Language changes constantly. It is a fluid, dynamic thing that never stays the same.
In church many old hymns are still in regular use from 300 years or more ago. The one below by Isaac Watts, written in 1719, is a versification
of psalm 41. It has for some reason been left out of
most modern hymnals. There has been a complete change in the understanding of the word "bowels" over the last 300 years! Apparently "bowels" was a word that at the time of Watts referred to deep feelings.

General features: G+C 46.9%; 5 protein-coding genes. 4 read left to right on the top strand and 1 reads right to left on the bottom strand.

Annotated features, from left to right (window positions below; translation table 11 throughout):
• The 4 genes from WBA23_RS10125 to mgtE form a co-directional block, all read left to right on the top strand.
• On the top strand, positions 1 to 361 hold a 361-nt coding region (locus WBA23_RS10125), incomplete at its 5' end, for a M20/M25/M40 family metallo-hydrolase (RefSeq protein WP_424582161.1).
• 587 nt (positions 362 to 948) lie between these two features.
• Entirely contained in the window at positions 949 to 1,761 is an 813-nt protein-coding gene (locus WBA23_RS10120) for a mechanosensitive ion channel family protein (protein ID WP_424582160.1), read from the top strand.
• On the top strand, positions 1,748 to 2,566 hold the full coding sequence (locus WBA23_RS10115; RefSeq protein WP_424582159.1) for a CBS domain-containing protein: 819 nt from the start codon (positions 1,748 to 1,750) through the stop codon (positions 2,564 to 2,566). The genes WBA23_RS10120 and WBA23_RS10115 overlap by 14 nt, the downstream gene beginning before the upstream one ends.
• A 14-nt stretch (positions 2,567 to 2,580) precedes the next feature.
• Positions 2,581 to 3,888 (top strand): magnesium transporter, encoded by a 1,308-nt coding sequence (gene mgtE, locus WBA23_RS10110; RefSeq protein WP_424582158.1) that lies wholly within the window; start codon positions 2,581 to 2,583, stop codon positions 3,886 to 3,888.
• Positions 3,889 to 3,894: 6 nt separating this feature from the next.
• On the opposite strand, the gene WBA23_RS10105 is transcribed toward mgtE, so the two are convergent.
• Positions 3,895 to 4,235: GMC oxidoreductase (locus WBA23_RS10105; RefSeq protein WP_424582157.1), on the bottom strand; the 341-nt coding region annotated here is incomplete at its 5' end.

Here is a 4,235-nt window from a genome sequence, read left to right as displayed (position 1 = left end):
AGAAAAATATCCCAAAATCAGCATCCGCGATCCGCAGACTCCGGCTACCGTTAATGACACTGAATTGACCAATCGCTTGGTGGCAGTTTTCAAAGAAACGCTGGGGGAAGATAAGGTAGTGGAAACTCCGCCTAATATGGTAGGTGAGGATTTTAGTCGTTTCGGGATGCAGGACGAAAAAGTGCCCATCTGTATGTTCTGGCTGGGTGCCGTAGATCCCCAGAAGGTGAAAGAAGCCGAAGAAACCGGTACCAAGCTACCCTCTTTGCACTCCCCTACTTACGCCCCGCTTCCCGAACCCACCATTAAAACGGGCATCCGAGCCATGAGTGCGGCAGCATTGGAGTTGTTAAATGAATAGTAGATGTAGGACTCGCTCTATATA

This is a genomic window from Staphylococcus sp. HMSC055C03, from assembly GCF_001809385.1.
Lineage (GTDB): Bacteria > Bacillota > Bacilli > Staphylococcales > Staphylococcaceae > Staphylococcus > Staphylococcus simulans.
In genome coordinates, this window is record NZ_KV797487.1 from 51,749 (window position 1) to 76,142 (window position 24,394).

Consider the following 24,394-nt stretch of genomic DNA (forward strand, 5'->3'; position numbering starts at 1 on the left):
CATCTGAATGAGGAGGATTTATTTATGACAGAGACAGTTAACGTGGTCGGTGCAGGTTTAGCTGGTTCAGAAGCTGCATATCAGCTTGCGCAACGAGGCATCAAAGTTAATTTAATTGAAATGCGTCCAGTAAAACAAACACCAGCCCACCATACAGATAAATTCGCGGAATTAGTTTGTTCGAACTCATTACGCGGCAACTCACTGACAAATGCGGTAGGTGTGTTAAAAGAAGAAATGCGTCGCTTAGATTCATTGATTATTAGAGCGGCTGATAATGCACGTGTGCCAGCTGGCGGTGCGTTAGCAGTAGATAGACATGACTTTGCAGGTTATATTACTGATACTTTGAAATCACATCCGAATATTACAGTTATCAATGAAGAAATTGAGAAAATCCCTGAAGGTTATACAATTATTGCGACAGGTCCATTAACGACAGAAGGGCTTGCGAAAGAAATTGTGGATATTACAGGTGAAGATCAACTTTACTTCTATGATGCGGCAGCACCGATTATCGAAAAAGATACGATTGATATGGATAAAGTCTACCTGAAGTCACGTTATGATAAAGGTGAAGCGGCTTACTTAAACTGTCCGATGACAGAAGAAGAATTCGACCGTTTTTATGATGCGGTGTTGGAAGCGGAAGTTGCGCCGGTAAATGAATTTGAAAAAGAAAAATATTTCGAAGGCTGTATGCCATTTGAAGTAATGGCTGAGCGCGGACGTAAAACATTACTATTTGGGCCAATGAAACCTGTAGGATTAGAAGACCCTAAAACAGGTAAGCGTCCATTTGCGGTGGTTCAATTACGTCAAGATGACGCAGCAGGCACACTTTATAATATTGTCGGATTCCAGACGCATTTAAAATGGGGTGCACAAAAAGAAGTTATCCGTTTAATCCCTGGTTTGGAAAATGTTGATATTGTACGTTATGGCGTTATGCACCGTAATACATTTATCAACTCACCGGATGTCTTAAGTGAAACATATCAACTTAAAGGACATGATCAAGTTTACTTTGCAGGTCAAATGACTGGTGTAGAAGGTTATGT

Blest is the man whose bowels move
And melt with pity to the poor;
Whose soul, by sympathising love,
Feels what his fellow saints endure.
His heart contrives for their relief
More good than his own hands can do;
He, in the time of general grief,
Shall find the Lord has bowels, too.
His soul shall live secure on earth,
With secret blessings on his head,
When drought, and pestilence and dearth
Around him multiply their dead.
Or if he languish on his couch,
God will pronounce his sins forgiv’n;
Will save him with a healing touch,
Or take his willing soul to Heav’n.